Is it “farewell” or just “later” for the Waffle House T-bone?

Goodbye T-bone.

One who knows me might think I was bidding final farewell to some ol’ high school buddy or one of any number of colorful characters I have come to know and/or befriend over the years. But no, I’m talking about steak. Or maybe not.

No, I am definitely talking about T-bone steak but my adieu might be a bit premature.

I speak of the madness of the Waffle House and its 2012 T-Bone Farewell Tour. The late-night choice of weary travelers and local drunks everywhere announced in January that their vaunted 10-ounce T-bone steak will be going away after a year-long farewell.

 “It has been a good run, this may be the final year for the Waffle House T-bone,” says Pat Warner, Waffle House vice president of marketing. “Say goodbye to an old friend and order one today, while you still can.”

But maybe you still can after you do your adioses.

 “We want to hear our customers’ reactions,” says Warner. “It may be that we will have multiple farewell tours; like a classic rock band.”

Ah, clever. Always leave yourself an out.

 “The T-bone steak debuted on the Waffle House menu in the early 1960s when a “Grill Man” at the first Waffle House restaurant in Avondale Estates, Ga., ran out of steak one night and replaced them with T-bone steaks he bought at a local grocery store. They have been on the menu ever since. It became a customer favorite, and now Waffle House is the world’s leading server of USDA Choice T-bone steaks,” according to a company news release.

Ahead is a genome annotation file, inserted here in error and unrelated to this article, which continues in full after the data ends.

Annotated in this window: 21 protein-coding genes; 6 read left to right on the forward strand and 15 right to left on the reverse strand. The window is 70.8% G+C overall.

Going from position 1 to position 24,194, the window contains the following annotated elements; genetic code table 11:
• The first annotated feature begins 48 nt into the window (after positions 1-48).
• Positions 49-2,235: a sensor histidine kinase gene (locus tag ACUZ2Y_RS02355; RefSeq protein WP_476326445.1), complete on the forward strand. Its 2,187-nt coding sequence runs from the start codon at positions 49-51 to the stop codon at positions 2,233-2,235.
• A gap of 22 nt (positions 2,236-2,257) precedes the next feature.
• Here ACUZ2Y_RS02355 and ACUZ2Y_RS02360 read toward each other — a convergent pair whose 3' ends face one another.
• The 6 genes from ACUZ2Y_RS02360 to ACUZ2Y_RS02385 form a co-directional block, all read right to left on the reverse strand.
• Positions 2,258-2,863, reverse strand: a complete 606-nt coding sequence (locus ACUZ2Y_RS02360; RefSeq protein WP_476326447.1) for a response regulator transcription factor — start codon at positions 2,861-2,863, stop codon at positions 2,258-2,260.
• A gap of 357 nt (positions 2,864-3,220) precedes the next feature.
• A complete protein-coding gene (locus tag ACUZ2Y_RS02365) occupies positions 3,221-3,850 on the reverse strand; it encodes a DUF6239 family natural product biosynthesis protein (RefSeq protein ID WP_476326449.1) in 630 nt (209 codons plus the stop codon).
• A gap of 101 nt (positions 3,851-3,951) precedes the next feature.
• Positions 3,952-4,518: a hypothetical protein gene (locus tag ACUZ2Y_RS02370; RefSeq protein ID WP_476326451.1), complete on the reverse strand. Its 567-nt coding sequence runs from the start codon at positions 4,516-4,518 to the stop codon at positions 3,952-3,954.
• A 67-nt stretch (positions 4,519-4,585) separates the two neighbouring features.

The Wafflers are encouraging their customers to relive their favorite 10-ounce T-bone memories on Facebook, to which my first would be “Urrrrrrrrp!,” as in belch. I had a steak and egg last night at Waffle House. This was because it is right across the I-10 underpass from where I am staying. I stopped and looked at a young possum up close on the way back. It was playing possum then bared its teeth at me. Possum aside, I am trying to do some protein dieting but like everything else in my life, it seems to have jumped off the rails. I didn’t have a T-bone though.

I do have some T-bone memories at Waffle House though. Those times usually involved carousing or its aftermath.

Last night I watched the cook work his magic with the grill and the little pans. It takes no little amount of skill and coordination to turn out the meals when the place gets busy after the bars close. The waitress conveys the customer’s order to the cook in a language only the two of them know. “Two down, two up, medium well, grits on a stick.” No, I just made the grits on a stick up. But they ought to do that. Grits on a stick would be ten kinds of entertaining.

We all know that most chain restaurants and fast food places generally suck. Maybe it’s the good times I’ve had at Waffle Houses over the years — singing with Mexican sailors at 1 a.m. or pulling in for a cup of coffee at mid-afternoon to keep my friend, a waitress, Chris, company during slow periods. These are memories of 30 years or more of good times. But through it all most of the Waffle House folks have been and are salt of the earth that keep food consistently tasty over the years.

So if the ‘House is playing coy with its T-bone, so be it. They’ve been selling it for a dollar an ounce over the past few  years. That’s substantially less than what you pay in the supermarket and it’s cooked the way you want it. Goodbye T-bone? No, maybe just “Later.”